To the task mistress with love.

Abraham Lincoln, the sixteenth President of th...

Abraham Lincoln, the 16th president of the United States of America (Image via Wikipedia)

I wrote a letter to myself this week. I plan to read it next year. It has a kinder tone than I expected. A year ago, It would have been a much harsher, irritated tone. I wrote the letter following my post, The luxury of being average and after listening to a TED talk by the historian, Doris Kearns Goodwin. She spoke about the lives of  two past US presidents: Abraham Lincoln and Lyndon Johnson. You can find the video of her talk here. I understood that I have been imbalance between three realms: work, love and play. Especially play. As you will see from the video, Lincoln appears to have found this balance leading to a fulfilling legency, while Johnson did not. Doris is a great storyteller, a skill I always admire.

In the letter, I tell myself that I’m good-natured, clever and fun to be around. I remind myself of how blessed I am to be alive, healthy and surrounded with the goodness of love. I also try to persuade myself to be less judgemental of my failings and to aspire equally for play and love as I do for achievement (work).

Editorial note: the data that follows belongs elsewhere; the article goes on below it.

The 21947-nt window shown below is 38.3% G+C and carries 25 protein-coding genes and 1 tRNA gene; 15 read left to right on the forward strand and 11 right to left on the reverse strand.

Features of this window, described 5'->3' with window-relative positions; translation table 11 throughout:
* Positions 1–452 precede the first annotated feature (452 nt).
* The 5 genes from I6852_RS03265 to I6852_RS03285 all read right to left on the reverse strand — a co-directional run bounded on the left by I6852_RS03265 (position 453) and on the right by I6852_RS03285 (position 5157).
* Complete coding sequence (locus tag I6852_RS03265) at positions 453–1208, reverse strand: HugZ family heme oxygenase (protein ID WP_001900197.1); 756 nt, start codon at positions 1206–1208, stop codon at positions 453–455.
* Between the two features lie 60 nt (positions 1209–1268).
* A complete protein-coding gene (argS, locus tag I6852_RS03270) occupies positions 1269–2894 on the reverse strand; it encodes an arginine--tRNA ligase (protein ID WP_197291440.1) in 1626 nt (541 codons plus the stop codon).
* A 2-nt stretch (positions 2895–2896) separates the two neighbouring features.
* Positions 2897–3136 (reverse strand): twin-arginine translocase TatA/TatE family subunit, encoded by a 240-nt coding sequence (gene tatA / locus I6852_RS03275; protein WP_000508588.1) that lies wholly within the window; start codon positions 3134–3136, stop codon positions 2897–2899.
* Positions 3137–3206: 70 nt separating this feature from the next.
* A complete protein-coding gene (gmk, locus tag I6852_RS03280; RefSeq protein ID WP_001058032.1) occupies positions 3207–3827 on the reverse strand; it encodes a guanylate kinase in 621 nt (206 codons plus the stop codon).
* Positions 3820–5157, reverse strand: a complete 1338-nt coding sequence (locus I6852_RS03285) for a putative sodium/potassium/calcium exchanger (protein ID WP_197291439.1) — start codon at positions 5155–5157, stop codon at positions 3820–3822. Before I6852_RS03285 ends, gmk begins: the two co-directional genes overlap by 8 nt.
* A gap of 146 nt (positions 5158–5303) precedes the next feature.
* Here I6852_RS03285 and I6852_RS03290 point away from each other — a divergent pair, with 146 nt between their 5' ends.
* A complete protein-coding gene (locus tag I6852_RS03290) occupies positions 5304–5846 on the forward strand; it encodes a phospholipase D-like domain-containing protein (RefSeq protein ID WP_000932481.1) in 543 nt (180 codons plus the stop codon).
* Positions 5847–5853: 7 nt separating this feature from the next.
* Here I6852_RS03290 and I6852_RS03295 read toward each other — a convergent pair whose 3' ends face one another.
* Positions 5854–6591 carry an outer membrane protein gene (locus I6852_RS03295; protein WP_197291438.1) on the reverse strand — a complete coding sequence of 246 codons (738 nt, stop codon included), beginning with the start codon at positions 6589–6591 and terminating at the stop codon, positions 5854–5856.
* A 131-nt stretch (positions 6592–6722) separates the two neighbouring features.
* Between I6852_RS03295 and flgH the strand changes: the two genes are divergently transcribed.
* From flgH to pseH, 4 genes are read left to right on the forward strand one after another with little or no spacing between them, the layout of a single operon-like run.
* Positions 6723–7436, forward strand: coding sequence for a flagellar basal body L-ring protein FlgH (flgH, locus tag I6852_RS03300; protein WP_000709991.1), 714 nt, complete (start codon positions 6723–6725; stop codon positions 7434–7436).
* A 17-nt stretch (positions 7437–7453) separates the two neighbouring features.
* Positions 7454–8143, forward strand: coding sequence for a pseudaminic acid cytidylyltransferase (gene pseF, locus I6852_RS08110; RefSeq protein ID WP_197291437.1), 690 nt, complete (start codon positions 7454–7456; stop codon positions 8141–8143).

Maybe the older I get, the wiser I’ll be about these things. I’m glad I got to write this letter although I feel some sadness that I hadn’t written it before. Or perhaps someone else should have looked out for me and told me these things a long time ago. Well, maybe somebody did. I was probably too busy beating myself to death about the small things. I’m pleased that I’ve finally arrived in this place. Thanks for reading :).

A special thanks to Kaushic Kalyanaraman who inspired me by sending the TED video to me.

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Comments

  1. I’m pleased that I’ve finally arrived in this place. … a good position – congrats!

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  2. Great idea about writing the letter Kemi. It’s always valuable to remember the person you were as you evolved to the person you are. Growth is never complete!

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  3. The older we all get, the wiser we become if we’ve learned our lessons. I think when we’re young, we’re more harsh and critical of ourselves. Don’t ask me why but we are. I think women especially just have so much pressure to be better everyday, more so than others, that we don’t stop and say “You are wonderful” to ourselves. And we are and you are as well.

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  4. What a good idea. I think the art of letter writing is dying so to write one to yourself will offer a staging post in your life as you cast back. Are you going to do it every year? Maybe one every year but write the next BEFORE you open the previous one. In the end you’ll have an autobiography building to hand to your children. How lovely.

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